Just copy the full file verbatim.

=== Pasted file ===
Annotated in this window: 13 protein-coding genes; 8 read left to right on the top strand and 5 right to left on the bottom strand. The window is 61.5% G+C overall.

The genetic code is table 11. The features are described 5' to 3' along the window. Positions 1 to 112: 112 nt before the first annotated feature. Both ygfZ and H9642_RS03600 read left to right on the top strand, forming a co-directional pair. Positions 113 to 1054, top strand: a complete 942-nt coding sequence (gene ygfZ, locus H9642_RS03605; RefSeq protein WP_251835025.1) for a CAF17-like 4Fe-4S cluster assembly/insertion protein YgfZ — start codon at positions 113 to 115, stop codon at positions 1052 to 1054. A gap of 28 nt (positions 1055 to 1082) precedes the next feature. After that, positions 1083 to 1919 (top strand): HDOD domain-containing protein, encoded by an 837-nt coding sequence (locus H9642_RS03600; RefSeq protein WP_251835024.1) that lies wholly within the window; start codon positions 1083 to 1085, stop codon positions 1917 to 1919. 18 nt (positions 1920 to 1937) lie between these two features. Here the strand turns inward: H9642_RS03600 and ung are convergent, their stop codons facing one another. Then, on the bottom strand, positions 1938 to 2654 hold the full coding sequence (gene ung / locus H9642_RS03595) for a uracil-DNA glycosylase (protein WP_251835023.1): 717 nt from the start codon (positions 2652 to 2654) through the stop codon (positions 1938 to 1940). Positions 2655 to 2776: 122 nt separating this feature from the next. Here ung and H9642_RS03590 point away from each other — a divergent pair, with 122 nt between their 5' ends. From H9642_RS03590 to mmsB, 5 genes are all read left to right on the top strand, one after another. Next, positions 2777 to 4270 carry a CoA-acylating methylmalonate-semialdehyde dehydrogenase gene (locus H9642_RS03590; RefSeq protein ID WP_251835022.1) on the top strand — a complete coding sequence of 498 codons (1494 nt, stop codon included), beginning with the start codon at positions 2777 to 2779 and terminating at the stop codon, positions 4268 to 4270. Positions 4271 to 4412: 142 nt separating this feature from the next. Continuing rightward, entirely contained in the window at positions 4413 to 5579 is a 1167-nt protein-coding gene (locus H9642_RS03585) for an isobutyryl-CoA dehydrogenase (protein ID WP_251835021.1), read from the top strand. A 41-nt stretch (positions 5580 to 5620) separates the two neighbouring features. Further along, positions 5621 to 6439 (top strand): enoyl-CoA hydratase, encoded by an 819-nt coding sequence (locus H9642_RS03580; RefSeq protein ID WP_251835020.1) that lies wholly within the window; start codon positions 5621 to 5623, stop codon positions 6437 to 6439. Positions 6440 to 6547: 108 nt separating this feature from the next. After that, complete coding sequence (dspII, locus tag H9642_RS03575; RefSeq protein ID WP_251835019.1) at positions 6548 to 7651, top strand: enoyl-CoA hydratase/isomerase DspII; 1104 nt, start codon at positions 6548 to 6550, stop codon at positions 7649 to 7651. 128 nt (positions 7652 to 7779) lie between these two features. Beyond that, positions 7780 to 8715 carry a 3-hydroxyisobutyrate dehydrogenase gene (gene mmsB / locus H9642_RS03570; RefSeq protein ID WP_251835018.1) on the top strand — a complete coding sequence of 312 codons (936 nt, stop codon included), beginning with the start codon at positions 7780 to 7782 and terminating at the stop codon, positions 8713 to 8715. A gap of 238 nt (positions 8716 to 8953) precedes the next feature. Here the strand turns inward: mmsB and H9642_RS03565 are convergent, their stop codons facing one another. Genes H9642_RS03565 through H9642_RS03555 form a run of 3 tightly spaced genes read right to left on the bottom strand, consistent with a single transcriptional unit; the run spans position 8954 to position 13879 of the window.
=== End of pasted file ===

Annotated in this window: 13 protein-coding genes; 8 read left to right on the top strand and 5 right to left on the bottom strand. The window is 61.5% G+C overall.

The genetic code is table 11. The features are described 5' to 3' along the window. Positions 1 to 112: 112 nt before the first annotated feature. Both ygfZ and H9642_RS03600 read left to right on the top strand, forming a co-directional pair. Positions 113 to 1054, top strand: a complete 942-nt coding sequence (gene ygfZ, locus H9642_RS03605; RefSeq protein WP_251835025.1) for a CAF17-like 4Fe-4S cluster assembly/insertion protein YgfZ — start codon at positions 113 to 115, stop codon at positions 1052 to 1054. A gap of 28 nt (positions 1055 to 1082) precedes the next feature. After that, positions 1083 to 1919 (top strand): HDOD domain-containing protein, encoded by an 837-nt coding sequence (locus H9642_RS03600; RefSeq protein WP_251835024.1) that lies wholly within the window; start codon positions 1083 to 1085, stop codon positions 1917 to 1919. 18 nt (positions 1920 to 1937) lie between these two features. Here the strand turns inward: H9642_RS03600 and ung are convergent, their stop codons facing one another. Then, on the bottom strand, positions 1938 to 2654 hold the full coding sequence (gene ung / locus H9642_RS03595) for a uracil-DNA glycosylase (protein WP_251835023.1): 717 nt from the start codon (positions 2652 to 2654) through the stop codon (positions 1938 to 1940). Positions 2655 to 2776: 122 nt separating this feature from the next. Here ung and H9642_RS03590 point away from each other — a divergent pair, with 122 nt between their 5' ends. From H9642_RS03590 to mmsB, 5 genes are all read left to right on the top strand, one after another. Next, positions 2777 to 4270 carry a CoA-acylating methylmalonate-semialdehyde dehydrogenase gene (locus H9642_RS03590; RefSeq protein ID WP_251835022.1) on the top strand — a complete coding sequence of 498 codons (1494 nt, stop codon included), beginning with the start codon at positions 2777 to 2779 and terminating at the stop codon, positions 4268 to 4270. Positions 4271 to 4412: 142 nt separating this feature from the next. Continuing rightward, entirely contained in the window at positions 4413 to 5579 is a 1167-nt protein-coding gene (locus H9642_RS03585) for an isobutyryl-CoA dehydrogenase (protein ID WP_251835021.1), read from the top strand. A 41-nt stretch (positions 5580 to 5620) separates the two neighbouring features. Further along, positions 5621 to 6439 (top strand): enoyl-CoA hydratase, encoded by an 819-nt coding sequence (locus H9642_RS03580; RefSeq protein ID WP_251835020.1) that lies wholly within the window; start codon positions 5621 to 5623, stop codon positions 6437 to 6439. Positions 6440 to 6547: 108 nt separating this feature from the next. After that, complete coding sequence (dspII, locus tag H9642_RS03575; RefSeq protein ID WP_251835019.1) at positions 6548 to 7651, top strand: enoyl-CoA hydratase/isomerase DspII; 1104 nt, start codon at positions 6548 to 6550, stop codon at positions 7649 to 7651. 128 nt (positions 7652 to 7779) lie between these two features. Beyond that, positions 7780 to 8715 carry a 3-hydroxyisobutyrate dehydrogenase gene (gene mmsB / locus H9642_RS03570; RefSeq protein ID WP_251835018.1) on the top strand — a complete coding sequence of 312 codons (936 nt, stop codon included), beginning with the start codon at positions 7780 to 7782 and terminating at the stop codon, positions 8713 to 8715. A gap of 238 nt (positions 8716 to 8953) precedes the next feature. Here the strand turns inward: mmsB and H9642_RS03565 are convergent, their stop codons facing one another. Genes H9642_RS03565 through H9642_RS03555 form a run of 3 tightly spaced genes read right to left on the bottom strand, consistent with a single transcriptional unit; the run spans position 8954 to position 13879 of the window.